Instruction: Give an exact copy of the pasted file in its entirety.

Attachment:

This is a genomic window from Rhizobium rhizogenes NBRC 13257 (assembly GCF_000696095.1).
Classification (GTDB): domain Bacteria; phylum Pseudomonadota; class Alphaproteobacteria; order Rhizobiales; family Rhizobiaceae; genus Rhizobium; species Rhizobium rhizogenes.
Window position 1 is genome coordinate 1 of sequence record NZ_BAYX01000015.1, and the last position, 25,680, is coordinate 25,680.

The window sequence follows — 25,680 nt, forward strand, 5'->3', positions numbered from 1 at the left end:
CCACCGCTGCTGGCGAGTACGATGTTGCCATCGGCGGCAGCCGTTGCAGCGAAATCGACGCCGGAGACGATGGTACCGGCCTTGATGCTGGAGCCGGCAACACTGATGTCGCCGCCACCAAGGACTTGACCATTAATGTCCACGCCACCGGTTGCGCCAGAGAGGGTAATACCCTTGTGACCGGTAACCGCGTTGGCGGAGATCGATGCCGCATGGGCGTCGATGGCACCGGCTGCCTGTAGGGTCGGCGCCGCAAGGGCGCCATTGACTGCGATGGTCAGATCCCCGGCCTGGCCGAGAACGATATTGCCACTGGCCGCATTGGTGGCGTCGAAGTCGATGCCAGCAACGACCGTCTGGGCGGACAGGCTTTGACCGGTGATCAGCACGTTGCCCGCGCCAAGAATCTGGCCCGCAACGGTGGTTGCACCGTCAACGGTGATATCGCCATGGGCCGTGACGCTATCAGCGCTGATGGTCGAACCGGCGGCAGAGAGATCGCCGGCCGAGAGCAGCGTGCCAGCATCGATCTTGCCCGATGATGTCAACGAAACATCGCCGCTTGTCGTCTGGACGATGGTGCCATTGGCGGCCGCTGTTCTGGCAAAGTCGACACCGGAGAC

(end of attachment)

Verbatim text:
This is a genomic window from Rhizobium rhizogenes NBRC 13257 (assembly GCF_000696095.1).
Classification (GTDB): domain Bacteria; phylum Pseudomonadota; class Alphaproteobacteria; order Rhizobiales; family Rhizobiaceae; genus Rhizobium; species Rhizobium rhizogenes.
Window position 1 is genome coordinate 1 of sequence record NZ_BAYX01000015.1, and the last position, 25,680, is coordinate 25,680.

The window sequence follows — 25,680 nt, forward strand, 5'->3', positions numbered from 1 at the left end:
CCACCGCTGCTGGCGAGTACGATGTTGCCATCGGCGGCAGCCGTTGCAGCGAAATCGACGCCGGAGACGATGGTACCGGCCTTGATGCTGGAGCCGGCAACACTGATGTCGCCGCCACCAAGGACTTGACCATTAATGTCCACGCCACCGGTTGCGCCAGAGAGGGTAATACCCTTGTGACCGGTAACCGCGTTGGCGGAGATCGATGCCGCATGGGCGTCGATGGCACCGGCTGCCTGTAGGGTCGGCGCCGCAAGGGCGCCATTGACTGCGATGGTCAGATCCCCGGCCTGGCCGAGAACGATATTGCCACTGGCCGCATTGGTGGCGTCGAAGTCGATGCCAGCAACGACCGTCTGGGCGGACAGGCTTTGACCGGTGATCAGCACGTTGCCCGCGCCAAGAATCTGGCCCGCAACGGTGGTTGCACCGTCAACGGTGATATCGCCATGGGCCGTGACGCTATCAGCGCTGATGGTCGAACCGGCGGCAGAGAGATCGCCGGCCGAGAGCAGCGTGCCAGCATCGATCTTGCCCGATGATGTCAACGAAACATCGCCGCTTGTCGTCTGGACGATGGTGCCATTGGCGGCCGCTGTTCTGGCAAAGTCGACACCGGAGAC